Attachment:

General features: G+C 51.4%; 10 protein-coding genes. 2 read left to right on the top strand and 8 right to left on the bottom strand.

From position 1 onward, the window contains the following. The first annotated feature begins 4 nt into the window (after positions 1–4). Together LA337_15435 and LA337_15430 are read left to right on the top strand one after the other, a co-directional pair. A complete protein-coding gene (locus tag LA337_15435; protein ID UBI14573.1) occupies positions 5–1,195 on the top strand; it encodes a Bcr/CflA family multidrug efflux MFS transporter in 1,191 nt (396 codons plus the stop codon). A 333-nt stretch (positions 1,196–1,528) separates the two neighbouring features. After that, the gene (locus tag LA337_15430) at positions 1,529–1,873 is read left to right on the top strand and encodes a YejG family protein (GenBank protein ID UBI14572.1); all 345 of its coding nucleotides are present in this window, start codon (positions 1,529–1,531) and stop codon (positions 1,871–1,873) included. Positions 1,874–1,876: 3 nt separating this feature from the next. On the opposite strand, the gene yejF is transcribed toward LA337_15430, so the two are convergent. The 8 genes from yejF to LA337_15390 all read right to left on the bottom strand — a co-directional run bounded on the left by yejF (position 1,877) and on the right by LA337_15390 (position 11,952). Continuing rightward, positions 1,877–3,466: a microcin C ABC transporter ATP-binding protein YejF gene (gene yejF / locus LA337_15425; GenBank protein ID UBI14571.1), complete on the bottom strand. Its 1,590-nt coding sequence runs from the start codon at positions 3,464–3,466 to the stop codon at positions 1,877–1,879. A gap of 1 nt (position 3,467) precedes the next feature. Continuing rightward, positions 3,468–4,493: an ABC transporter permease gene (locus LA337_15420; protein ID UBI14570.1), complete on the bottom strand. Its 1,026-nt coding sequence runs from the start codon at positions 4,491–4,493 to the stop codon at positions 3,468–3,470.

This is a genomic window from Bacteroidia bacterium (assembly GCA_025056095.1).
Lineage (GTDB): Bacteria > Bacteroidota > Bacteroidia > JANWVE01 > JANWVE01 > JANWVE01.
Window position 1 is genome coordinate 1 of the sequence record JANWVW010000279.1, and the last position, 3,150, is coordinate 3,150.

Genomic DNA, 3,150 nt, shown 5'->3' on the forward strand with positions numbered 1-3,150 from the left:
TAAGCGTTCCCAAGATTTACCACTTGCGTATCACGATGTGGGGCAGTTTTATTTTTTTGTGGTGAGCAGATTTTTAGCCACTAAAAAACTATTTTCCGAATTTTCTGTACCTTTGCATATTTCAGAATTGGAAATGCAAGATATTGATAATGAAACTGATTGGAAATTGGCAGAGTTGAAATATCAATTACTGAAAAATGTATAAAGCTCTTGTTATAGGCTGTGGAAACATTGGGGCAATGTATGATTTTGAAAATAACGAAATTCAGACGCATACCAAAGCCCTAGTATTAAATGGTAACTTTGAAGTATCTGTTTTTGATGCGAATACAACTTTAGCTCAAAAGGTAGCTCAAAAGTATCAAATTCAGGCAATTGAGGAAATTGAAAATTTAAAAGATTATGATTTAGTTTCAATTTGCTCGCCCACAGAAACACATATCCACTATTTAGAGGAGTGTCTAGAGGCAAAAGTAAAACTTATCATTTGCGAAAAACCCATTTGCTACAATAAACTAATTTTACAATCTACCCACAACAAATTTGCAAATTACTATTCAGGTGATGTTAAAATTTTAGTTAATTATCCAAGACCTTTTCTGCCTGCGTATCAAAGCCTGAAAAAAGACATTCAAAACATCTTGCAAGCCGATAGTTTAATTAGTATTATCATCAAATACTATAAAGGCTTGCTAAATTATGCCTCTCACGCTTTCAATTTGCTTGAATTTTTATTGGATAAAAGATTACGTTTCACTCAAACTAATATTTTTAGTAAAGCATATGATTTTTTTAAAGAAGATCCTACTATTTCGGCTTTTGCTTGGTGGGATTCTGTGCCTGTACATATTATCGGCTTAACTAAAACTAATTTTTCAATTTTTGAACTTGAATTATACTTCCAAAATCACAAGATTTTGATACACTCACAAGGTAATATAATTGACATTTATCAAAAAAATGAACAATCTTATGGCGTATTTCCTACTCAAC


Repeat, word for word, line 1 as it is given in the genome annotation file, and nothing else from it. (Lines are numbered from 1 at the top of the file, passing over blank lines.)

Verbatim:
General features: G+C 51.4%; 10 protein-coding genes. 2 read left to right on the top strand and 8 right to left on the bottom strand.